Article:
Are You Being Screwed Over By A Ratchet Clause?

Ratchet Clause

Most commercial tenants have at least one rent review over the term of their lease. Often the rent review will be the first time that a commercial tenant will experience a nasty shock when their rental increases at a rate that they feel is completely unfair. Bewildered tenants complain to their landlord, to be told that their rent review has a ratchet clause, so the rental can only be increased, never reduced. Worse still, if their lease has several rent reviews in it, the ratchet clause ensures the rental will always will always increase, in other words, the ratchet clause is a One Direction only movement.

When will the ratchet clause affect you?

Ratchet clauses are often found where the landlord uses an ‘old style’ in-house lease form. Smart tenants will try to get the landlord to agree to use ADLS lease which contains terms that are fair to tenants as well as landlords. Other options include getting the landlord to agree to modifying the rent review clause

Recently we advised a commercial tenant who was frustrated with its landlord.  Our client had wanted to have a longer-term lease over large office premises.  The landlord required frequent rent reviews, with a ratchet clause impacting the rental at each review. With our advice, our client persuaded the landlord to agree the rentals would reduce if the current market had dropped, provided the rental did not go below the commencement rent. This change has provided our client with confidence that it will be paying a fair market rental and potentially saved them considerable cost. As the old saying goes: “the devil is in the detail”.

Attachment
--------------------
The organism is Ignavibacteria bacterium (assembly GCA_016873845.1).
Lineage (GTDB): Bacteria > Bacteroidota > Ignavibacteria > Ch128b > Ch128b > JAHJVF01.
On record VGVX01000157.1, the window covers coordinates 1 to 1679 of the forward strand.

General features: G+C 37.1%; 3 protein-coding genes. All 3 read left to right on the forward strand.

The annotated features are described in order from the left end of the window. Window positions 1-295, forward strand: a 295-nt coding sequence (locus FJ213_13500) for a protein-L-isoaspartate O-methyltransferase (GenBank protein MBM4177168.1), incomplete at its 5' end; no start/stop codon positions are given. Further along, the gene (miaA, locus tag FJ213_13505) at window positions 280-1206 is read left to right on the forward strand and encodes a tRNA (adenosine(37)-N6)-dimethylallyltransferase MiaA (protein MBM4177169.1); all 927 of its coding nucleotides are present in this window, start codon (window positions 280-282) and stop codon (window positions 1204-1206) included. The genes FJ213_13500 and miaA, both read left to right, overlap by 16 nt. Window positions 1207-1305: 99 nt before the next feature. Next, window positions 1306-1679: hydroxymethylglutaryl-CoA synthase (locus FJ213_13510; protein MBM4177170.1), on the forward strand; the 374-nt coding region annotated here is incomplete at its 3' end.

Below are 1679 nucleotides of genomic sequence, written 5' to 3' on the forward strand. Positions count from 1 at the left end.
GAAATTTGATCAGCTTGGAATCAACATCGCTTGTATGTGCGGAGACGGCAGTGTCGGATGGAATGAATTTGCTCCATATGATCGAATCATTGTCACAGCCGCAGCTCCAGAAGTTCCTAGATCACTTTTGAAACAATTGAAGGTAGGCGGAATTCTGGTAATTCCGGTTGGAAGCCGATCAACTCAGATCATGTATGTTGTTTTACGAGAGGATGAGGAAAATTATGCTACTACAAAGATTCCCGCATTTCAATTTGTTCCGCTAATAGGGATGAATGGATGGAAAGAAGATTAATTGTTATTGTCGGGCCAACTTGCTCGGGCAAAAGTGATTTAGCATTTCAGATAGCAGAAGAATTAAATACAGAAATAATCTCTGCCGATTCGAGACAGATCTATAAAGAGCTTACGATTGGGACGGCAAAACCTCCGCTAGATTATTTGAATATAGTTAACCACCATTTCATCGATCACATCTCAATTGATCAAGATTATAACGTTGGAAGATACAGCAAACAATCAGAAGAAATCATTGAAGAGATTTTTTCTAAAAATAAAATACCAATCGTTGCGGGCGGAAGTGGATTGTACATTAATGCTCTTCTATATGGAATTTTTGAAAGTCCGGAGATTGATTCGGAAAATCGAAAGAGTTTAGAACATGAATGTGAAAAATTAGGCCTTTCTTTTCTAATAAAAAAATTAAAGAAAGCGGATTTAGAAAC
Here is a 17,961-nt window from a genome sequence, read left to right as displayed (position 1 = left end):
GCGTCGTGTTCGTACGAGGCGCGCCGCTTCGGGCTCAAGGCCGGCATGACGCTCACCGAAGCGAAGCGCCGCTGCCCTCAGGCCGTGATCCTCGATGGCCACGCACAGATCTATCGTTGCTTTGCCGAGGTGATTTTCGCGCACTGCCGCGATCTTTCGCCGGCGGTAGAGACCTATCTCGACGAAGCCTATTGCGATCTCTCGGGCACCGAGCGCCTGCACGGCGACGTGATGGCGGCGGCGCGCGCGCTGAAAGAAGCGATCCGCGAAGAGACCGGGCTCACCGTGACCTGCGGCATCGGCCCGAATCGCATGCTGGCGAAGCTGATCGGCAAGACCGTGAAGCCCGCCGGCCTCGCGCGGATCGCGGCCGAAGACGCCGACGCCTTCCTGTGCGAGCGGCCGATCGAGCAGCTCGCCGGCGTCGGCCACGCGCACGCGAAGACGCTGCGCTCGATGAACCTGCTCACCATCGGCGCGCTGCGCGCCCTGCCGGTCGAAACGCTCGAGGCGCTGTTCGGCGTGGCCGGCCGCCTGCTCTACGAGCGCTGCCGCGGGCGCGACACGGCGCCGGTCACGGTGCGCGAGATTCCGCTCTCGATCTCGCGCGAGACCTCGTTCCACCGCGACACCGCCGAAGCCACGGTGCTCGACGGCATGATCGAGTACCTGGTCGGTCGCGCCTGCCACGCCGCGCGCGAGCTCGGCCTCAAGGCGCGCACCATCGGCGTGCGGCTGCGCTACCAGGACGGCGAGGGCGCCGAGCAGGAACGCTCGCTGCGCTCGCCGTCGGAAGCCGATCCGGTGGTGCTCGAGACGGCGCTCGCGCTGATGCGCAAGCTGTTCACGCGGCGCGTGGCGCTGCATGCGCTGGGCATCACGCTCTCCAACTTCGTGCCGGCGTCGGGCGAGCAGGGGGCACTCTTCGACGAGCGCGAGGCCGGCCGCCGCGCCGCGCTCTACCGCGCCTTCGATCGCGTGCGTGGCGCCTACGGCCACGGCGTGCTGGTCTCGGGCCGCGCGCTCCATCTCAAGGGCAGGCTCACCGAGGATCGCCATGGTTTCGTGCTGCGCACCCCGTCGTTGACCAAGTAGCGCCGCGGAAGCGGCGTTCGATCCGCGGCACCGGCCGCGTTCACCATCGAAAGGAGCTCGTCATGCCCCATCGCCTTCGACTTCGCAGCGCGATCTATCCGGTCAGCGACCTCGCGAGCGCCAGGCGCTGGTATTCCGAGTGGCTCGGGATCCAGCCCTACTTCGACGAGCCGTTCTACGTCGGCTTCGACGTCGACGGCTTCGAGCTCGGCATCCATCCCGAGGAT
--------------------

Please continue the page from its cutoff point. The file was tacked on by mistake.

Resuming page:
Don’t be hurried into signing a premises lease agreement.

For over thirty years Parallel Directions Ltd has advised commercial tenants on leasing matters. The ratchet clause is only one of the terms and conditions that need to be carefully considered before committing to a lease. After all, we all want to avoid being screwed over by the ratchet clause or other traps and pitfalls in commercial leasing.

If you’d like to discuss your ‘Ratchet Clause’ query, please contact us.

Good Long Term Planning is King to Getting the Best out of Auckland’s Commercial Property market

As much of Auckland’s residential market is ‘going off’, so too is our commercial property as business confidence grows and space becomes more heavily in demand.

My recent experience in Auckland commercial property demonstrates that the property market is turning in favour of the landlord as we find them firming up on the rentals and reducing tenant incentives to lease space in their buildings.

For organisations that lease their premises, the honeymoon is now almost over. With more tenants chasing less vacant property, no longer can tenants pick and choose where they move to, or drive extraordinary lease deal.

Remember when you could spend a few minutes searching on the internet to find the next great property location for your business? Already those days are gone – to play effectively in this dynamic market we need to be more agile, better prepared and deeply thoughtful of what part property plays in your organisation.

It is not uncommon in New Zealand for major decisions (such as property matters) to be made in off-shore regional offices or headquarters. In a market where those tenants that are slow to make decisions miss out, we have assisted the local management in preparing business cases, market reports and opinions on the commercial aspects of leasing.Our New Zealand clients have found this approach has enabled their off-shore decision makers to make informed decisions faster.

Whether yours is an international corporate with hundreds of staff, a medium sized or smaller organisation, the principles of leasing are the same: Always know what’s in your lease and have a plan for how to deal with anything as it comes up.

As an example, here are four simple questions that you should know the answers to.
• How long until your lease term expires?
• Is it in the next six to twelve months?
• In the next twelve to eighteen months?
• Are there any rights of renewal in the lease?

 

(a) If your lease expires in six to twelve months you will need to take immediate action (see below).